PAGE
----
The first stage of the land-border changes is expected in early November, the officials said, when travelers deemed "nonessential" will be able to enter the U.S. with proof of vaccination. Nonessential travel, including recreation, family visits and tourism, was previously restricted at all land-border crossings.

All travelers, both essential and nonessential, will be required to have proof of vaccination starting in early January.

Unlike the requirements for air travel, this new set of restrictions does not have a testing component, the officials said.

Customs and Border Protection will enforce the requirements at U.S. land ports of entry where they will ask about vaccination status and refer travelers to a more thorough inspection on a case-by-case basis.

Oct 12, 6:00 pm
62% of 2020 law enforcement line of duty deaths were from COVID-19: Report

A report issued Tuesday found that 62% of all law enforcement deaths in the line of duty in 2020 were from COVID-19.

The National Law Enforcement Officers Memorial Fund revealed the statistics in a release, announcing its annual candlelight vigil on the National Mall.

Attorney General Merck Garland will lead Thursday's vigil that will honor 701 law enforcement officers who recently died in the line of duty, including 434 who died in 2019 and 2020, the museum said in a statement.

Oct 12, 5:02 pm
White House to governors: Get ready to start vaccinating kids in November

In a private phone call Tuesday, the White House urged governors to prepare to begin vaccinating elementary-age kids in early November.

Once federal regulators give the green light, the pediatric Pfizer vaccine will be distributed in 100-dose packs. The doses, which are about one-third of what is given to adults, will be sent to thousands of sites, including pediatricians, family doctors, hospitals, health clinics and pharmacies enrolled in a federal program that guarantees the shots are provided for free. Some states are planning to provide the vaccine through schools, as well.

“We've secured plenty of supply, and we'll be putting in place an allocation ordering and distribution system similar to what we've used for the other vaccines,” White House COVID-19 coordinator Jeff Zients said on the call.

The Biden administration has purchased 65 million Pfizer pediatric vaccine doses, according to an HHS official. That number is more than enough to vaccinate all 28 million 5-to-11-year-olds.

At least 31,000 providers have enrolled to administer free vaccines already, according to the HHS official, and that number is expected to increase as the HHS and CDC continue to work with the existing federal program that funds many other routine childhood vaccinations all over the country.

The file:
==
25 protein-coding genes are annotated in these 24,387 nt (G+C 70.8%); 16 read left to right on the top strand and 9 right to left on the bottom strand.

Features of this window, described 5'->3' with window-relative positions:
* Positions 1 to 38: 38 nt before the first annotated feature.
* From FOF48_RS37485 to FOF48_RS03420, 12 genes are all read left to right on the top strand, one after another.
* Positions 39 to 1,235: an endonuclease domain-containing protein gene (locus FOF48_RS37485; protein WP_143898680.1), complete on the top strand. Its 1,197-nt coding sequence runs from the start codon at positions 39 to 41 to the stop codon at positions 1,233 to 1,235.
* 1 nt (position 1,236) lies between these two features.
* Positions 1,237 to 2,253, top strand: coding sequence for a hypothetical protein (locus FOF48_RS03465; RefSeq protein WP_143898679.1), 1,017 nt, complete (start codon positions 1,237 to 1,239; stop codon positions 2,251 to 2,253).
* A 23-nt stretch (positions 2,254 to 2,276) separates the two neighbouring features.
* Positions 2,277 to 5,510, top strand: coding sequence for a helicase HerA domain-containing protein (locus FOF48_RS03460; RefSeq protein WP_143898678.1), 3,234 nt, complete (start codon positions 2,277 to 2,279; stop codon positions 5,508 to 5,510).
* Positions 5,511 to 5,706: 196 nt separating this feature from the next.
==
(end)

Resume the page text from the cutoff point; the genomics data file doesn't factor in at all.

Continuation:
While the White House said shipments of the pediatric vaccine will begin as soon as the FDA gives the green light, shots wouldn’t happen until the CDC makes its recommendation on who should get the vaccine.

The CDC is drafting guidance on the practice of “test to stay” being used by schools in lieu of quarantines, according to the White House call. CDC director Rochelle Walensky said it’s possible that the guidance is released this week.

Oct 12, 3:32 pm
What to expect at this week's meetings on Moderna, J&J boosters

On Thursday and Friday, the FDA's independent advisory panel is set to discuss and vote on whether to authorize Moderna and Johnson & Johnson boosters for people 18 and older. If approved, the FDA and CDC both still need to sign off. The earliest that could happen is Oct. 22.

An initial and nonbinding vote on the Moderna booster has been scheduled for around 4:45 p.m. ET Thursday. Moderna's own scientific summary posted on Tuesday argues for a booster shot with a half dose given six months after the second shot.

An initial and nonbinding vote on the J&J booster has been scheduled for around 3:15 p.m. ET. Friday. Johnson & Johnson’s summary posted Tuesday makes the argument for a second shot, same as the first dose, given roughly six months after the single-shot vaccine.

On Friday, the National Institutes of Health will also present data on whether it's safe and effective to mix-and-match booster doses.